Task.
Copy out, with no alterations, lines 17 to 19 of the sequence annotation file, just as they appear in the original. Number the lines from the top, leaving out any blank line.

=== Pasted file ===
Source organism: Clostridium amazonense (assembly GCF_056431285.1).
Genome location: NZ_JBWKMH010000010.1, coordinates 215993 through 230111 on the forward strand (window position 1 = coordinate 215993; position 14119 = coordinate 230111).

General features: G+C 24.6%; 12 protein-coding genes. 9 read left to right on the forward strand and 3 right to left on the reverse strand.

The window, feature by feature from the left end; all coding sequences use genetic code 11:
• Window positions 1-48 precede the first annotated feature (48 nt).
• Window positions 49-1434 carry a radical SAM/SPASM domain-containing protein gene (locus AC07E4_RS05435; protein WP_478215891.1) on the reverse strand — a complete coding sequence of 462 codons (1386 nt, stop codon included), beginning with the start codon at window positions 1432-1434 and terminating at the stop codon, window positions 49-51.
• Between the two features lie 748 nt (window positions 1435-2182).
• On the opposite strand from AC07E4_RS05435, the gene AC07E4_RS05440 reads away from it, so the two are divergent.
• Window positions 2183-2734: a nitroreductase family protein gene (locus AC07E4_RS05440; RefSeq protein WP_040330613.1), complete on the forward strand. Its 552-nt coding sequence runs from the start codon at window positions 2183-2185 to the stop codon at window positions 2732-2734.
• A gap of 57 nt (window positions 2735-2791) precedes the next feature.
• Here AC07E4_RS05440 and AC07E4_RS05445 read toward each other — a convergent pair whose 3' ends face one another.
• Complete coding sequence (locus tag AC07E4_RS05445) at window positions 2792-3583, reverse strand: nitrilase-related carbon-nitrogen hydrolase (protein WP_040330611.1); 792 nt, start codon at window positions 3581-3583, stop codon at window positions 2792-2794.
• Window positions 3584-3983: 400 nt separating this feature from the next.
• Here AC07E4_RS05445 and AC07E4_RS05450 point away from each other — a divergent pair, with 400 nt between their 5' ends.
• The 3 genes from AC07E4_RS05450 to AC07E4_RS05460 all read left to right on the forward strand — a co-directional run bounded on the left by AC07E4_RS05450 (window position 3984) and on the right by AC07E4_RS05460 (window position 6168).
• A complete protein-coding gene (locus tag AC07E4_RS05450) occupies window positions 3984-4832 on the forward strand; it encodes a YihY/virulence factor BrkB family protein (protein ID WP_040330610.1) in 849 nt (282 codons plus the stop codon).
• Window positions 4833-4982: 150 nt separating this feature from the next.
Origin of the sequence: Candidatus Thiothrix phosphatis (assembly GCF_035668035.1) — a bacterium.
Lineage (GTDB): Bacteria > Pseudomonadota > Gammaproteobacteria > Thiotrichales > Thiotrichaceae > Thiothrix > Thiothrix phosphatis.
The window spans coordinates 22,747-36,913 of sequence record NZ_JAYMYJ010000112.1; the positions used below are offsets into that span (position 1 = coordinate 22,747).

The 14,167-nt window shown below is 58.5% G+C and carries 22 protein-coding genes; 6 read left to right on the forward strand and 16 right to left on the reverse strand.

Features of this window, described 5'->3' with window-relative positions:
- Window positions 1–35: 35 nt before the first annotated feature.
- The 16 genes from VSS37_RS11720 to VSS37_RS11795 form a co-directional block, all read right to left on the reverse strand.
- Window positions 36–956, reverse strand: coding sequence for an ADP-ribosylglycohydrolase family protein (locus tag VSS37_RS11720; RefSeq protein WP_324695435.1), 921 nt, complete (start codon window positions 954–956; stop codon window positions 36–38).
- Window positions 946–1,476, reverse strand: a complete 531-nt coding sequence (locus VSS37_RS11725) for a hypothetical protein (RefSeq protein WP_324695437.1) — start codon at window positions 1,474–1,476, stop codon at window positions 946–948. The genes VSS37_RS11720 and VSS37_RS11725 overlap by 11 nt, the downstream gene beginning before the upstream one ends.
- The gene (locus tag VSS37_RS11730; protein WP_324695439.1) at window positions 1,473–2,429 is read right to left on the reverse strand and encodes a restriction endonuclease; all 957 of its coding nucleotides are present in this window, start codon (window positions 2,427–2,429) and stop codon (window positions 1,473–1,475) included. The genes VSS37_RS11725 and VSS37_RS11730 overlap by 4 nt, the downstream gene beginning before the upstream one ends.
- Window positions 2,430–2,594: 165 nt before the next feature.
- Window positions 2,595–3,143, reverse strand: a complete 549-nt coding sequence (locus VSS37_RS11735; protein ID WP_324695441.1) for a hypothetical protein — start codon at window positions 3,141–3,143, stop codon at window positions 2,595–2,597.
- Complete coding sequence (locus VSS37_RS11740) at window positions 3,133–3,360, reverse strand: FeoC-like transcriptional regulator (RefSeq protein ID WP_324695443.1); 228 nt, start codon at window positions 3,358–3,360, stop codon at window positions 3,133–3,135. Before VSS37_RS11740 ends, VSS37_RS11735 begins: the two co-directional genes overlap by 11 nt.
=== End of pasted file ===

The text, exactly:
• Window positions 4833-4982: 150 nt separating this feature from the next.
Origin of the sequence: Candidatus Thiothrix phosphatis (assembly GCF_035668035.1) — a bacterium.
Lineage (GTDB): Bacteria > Pseudomonadota > Gammaproteobacteria > Thiotrichales > Thiotrichaceae > Thiothrix > Thiothrix phosphatis.